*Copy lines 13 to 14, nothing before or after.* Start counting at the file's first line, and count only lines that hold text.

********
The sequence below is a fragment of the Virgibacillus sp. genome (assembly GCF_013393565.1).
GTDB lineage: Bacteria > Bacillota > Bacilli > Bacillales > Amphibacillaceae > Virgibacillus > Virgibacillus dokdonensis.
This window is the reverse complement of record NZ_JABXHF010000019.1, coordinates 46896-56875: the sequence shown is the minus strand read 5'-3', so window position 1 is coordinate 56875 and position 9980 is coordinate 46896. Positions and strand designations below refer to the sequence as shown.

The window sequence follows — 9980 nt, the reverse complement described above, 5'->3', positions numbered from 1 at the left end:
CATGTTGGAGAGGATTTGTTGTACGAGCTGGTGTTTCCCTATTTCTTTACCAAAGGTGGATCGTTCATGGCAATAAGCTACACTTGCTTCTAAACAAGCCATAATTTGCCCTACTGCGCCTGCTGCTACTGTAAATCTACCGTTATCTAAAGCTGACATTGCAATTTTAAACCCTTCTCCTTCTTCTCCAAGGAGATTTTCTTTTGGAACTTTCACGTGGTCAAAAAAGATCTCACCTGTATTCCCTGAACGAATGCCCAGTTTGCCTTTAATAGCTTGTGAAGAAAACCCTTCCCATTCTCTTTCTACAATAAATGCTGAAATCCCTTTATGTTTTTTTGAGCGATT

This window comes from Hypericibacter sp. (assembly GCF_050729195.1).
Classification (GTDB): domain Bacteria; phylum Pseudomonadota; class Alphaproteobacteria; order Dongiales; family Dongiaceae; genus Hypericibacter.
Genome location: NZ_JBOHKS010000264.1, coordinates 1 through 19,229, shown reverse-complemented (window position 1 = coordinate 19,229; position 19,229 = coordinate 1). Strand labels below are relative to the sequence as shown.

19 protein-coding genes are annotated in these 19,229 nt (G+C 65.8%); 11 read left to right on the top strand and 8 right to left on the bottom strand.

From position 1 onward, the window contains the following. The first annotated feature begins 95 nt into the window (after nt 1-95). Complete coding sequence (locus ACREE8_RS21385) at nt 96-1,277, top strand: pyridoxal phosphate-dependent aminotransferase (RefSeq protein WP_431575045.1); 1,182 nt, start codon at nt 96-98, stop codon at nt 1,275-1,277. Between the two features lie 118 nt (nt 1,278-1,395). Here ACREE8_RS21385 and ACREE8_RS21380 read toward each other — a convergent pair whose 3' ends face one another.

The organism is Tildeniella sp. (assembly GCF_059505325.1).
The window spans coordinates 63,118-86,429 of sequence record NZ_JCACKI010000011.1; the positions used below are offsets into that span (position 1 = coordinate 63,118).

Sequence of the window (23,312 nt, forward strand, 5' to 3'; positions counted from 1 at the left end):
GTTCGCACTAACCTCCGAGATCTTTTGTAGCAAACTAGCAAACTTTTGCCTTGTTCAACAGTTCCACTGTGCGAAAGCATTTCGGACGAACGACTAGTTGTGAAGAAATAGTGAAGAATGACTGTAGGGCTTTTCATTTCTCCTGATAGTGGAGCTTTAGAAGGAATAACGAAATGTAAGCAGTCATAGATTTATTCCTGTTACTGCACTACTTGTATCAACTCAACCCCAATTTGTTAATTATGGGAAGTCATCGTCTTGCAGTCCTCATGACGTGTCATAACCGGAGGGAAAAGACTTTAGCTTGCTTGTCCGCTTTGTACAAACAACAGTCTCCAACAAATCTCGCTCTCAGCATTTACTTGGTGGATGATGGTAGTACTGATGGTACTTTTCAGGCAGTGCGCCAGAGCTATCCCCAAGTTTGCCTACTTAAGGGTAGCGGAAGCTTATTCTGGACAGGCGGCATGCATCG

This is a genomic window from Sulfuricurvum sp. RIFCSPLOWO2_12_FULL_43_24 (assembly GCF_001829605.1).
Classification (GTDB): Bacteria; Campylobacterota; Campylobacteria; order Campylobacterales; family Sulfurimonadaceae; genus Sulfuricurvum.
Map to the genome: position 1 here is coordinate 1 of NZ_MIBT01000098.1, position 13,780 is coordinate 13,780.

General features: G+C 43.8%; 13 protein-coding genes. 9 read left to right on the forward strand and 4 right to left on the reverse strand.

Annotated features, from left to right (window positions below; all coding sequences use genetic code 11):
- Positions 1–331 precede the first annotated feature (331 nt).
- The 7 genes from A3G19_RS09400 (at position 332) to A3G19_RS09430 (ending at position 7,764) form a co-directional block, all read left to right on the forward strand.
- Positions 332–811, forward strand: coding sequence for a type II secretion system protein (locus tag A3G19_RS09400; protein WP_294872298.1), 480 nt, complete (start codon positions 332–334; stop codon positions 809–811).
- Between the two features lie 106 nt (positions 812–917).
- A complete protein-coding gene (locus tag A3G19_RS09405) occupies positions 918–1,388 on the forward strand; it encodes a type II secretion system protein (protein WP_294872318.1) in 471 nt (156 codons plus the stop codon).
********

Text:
Sequence of the window (23,312 nt, forward strand, 5' to 3'; positions counted from 1 at the left end):
GTTCGCACTAACCTCCGAGATCTTTTGTAGCAAACTAGCAAACTTTTGCCTTGTTCAACAGTTCCACTGTGCGAAAGCATTTCGGACGAACGACTAGTTGTGAAGAAATAGTGAAGAATGACTGTAGGGCTTTTCATTTCTCCTGATAGTGGAGCTTTAGAAGGAATAACGAAATGTAAGCAGTCATAGATTTATTCCTGTTACTGCACTACTTGTATCAACTCAACCCCAATTTGTTAATTATGGGAAGTCATCGTCTTGCAGTCCTCATGACGTGTCATAACCGGAGGGAAAAGACTTTAGCTTGCTTGTCCGCTTTGTACAAACAACAGTCTCCAACAAATCTCGCTCTCAGCATTTACTTGGTGGATGATGGTAGTACTGATGGTACTTTTCAGGCAGTGCGCCAGAGCTATCCCCAAGTTTGCCTACTTAAGGGTAGCGGAAGCTTATTCTGGACAGGCGGCATGCATCG